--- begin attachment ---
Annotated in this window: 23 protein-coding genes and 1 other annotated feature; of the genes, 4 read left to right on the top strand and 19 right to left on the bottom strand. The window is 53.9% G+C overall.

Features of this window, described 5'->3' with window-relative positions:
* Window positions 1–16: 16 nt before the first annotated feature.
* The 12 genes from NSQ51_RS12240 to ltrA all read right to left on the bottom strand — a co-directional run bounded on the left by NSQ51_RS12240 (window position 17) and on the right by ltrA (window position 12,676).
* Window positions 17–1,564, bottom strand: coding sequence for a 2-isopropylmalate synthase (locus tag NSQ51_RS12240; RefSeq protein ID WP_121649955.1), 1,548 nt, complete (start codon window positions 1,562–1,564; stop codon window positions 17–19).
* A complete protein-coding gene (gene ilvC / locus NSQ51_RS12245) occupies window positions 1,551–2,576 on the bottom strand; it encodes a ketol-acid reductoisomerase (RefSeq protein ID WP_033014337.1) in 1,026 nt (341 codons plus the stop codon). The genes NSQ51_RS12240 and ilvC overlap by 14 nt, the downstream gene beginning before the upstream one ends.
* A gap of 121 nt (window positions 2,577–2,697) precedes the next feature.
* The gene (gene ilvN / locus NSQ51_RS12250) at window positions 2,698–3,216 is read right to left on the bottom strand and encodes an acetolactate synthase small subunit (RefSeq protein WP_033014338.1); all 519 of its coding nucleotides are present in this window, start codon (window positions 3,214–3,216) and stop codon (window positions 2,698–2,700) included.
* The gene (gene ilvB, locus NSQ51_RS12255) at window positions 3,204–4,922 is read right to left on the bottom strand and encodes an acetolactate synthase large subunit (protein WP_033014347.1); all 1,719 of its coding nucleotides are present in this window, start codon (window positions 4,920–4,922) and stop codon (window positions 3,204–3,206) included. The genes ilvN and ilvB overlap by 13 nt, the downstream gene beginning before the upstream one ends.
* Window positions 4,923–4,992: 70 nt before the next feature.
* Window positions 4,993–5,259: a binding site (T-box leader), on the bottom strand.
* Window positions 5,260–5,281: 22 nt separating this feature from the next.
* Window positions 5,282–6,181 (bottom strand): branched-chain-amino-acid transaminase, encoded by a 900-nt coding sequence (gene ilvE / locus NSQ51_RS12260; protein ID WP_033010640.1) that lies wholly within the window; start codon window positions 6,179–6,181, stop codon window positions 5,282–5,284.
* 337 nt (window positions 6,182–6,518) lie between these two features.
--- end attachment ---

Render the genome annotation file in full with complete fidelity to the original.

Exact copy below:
Annotated in this window: 23 protein-coding genes and 1 other annotated feature; of the genes, 4 read left to right on the top strand and 19 right to left on the bottom strand. The window is 53.9% G+C overall.

Features of this window, described 5'->3' with window-relative positions:
* Window positions 1–16: 16 nt before the first annotated feature.
* The 12 genes from NSQ51_RS12240 to ltrA all read right to left on the bottom strand — a co-directional run bounded on the left by NSQ51_RS12240 (window position 17) and on the right by ltrA (window position 12,676).
* Window positions 17–1,564, bottom strand: coding sequence for a 2-isopropylmalate synthase (locus tag NSQ51_RS12240; RefSeq protein ID WP_121649955.1), 1,548 nt, complete (start codon window positions 1,562–1,564; stop codon window positions 17–19).
* A complete protein-coding gene (gene ilvC / locus NSQ51_RS12245) occupies window positions 1,551–2,576 on the bottom strand; it encodes a ketol-acid reductoisomerase (RefSeq protein ID WP_033014337.1) in 1,026 nt (341 codons plus the stop codon). The genes NSQ51_RS12240 and ilvC overlap by 14 nt, the downstream gene beginning before the upstream one ends.
* A gap of 121 nt (window positions 2,577–2,697) precedes the next feature.
* The gene (gene ilvN / locus NSQ51_RS12250) at window positions 2,698–3,216 is read right to left on the bottom strand and encodes an acetolactate synthase small subunit (RefSeq protein WP_033014338.1); all 519 of its coding nucleotides are present in this window, start codon (window positions 3,214–3,216) and stop codon (window positions 2,698–2,700) included.
* The gene (gene ilvB, locus NSQ51_RS12255) at window positions 3,204–4,922 is read right to left on the bottom strand and encodes an acetolactate synthase large subunit (protein WP_033014347.1); all 1,719 of its coding nucleotides are present in this window, start codon (window positions 4,920–4,922) and stop codon (window positions 3,204–3,206) included. The genes ilvN and ilvB overlap by 13 nt, the downstream gene beginning before the upstream one ends.
* Window positions 4,923–4,992: 70 nt before the next feature.
* Window positions 4,993–5,259: a binding site (T-box leader), on the bottom strand.
* Window positions 5,260–5,281: 22 nt separating this feature from the next.
* Window positions 5,282–6,181 (bottom strand): branched-chain-amino-acid transaminase, encoded by a 900-nt coding sequence (gene ilvE / locus NSQ51_RS12260; protein ID WP_033010640.1) that lies wholly within the window; start codon window positions 6,179–6,181, stop codon window positions 5,282–5,284.
* 337 nt (window positions 6,182–6,518) lie between these two features.